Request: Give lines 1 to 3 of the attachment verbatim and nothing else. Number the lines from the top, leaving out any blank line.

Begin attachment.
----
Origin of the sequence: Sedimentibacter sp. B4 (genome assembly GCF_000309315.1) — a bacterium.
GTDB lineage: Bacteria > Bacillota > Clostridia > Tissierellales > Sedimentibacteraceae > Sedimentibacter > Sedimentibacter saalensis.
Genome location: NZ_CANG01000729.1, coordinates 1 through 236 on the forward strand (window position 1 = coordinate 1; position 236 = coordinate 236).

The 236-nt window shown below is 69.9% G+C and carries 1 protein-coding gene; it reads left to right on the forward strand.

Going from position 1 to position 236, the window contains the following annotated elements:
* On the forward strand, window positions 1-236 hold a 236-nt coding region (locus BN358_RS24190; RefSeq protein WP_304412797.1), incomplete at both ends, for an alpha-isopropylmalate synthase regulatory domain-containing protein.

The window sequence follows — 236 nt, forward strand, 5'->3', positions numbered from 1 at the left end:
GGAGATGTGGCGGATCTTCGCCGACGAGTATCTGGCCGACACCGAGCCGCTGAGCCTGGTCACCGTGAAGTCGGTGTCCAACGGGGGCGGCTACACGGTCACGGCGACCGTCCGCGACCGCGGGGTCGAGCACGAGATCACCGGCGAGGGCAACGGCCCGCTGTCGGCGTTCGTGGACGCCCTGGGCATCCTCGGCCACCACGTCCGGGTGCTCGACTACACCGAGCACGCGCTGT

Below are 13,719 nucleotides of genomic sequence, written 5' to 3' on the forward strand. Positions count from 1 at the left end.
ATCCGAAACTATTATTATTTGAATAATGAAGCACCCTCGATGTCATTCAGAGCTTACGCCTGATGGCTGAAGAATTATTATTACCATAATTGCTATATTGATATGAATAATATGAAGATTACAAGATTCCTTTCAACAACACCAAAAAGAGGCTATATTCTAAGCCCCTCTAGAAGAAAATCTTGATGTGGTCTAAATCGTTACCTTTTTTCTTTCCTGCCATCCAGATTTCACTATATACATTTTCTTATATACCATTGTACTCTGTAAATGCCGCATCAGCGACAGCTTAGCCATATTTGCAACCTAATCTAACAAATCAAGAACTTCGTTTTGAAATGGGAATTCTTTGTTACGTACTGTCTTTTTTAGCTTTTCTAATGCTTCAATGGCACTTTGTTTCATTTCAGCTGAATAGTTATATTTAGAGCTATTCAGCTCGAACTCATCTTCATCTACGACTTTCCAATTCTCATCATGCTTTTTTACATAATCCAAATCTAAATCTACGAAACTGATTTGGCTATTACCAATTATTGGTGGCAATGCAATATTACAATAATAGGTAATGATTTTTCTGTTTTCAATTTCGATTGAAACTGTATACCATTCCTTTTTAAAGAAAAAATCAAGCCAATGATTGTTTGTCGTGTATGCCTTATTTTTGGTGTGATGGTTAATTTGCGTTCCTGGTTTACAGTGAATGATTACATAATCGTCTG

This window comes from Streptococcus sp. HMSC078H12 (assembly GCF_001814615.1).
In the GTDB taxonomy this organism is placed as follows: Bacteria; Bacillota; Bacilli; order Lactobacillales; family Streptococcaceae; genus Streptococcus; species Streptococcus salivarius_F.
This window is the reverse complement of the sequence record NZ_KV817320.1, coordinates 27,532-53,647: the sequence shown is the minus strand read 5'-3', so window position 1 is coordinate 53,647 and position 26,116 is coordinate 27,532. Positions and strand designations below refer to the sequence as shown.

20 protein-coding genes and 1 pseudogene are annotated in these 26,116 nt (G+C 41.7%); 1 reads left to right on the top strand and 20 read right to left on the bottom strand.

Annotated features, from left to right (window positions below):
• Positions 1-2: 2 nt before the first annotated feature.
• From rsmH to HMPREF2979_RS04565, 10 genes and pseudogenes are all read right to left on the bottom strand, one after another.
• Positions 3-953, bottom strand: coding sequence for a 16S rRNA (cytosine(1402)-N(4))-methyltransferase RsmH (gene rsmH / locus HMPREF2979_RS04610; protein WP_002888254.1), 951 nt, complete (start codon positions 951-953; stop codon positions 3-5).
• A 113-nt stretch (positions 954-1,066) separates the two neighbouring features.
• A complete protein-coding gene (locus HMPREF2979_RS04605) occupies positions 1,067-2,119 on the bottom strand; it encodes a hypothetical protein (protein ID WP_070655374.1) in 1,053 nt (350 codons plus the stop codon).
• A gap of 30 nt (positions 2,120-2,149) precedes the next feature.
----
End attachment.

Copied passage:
Origin of the sequence: Sedimentibacter sp. B4 (genome assembly GCF_000309315.1) — a bacterium.
GTDB lineage: Bacteria > Bacillota > Clostridia > Tissierellales > Sedimentibacteraceae > Sedimentibacter > Sedimentibacter saalensis.
Genome location: NZ_CANG01000729.1, coordinates 1 through 236 on the forward strand (window position 1 = coordinate 1; position 236 = coordinate 236).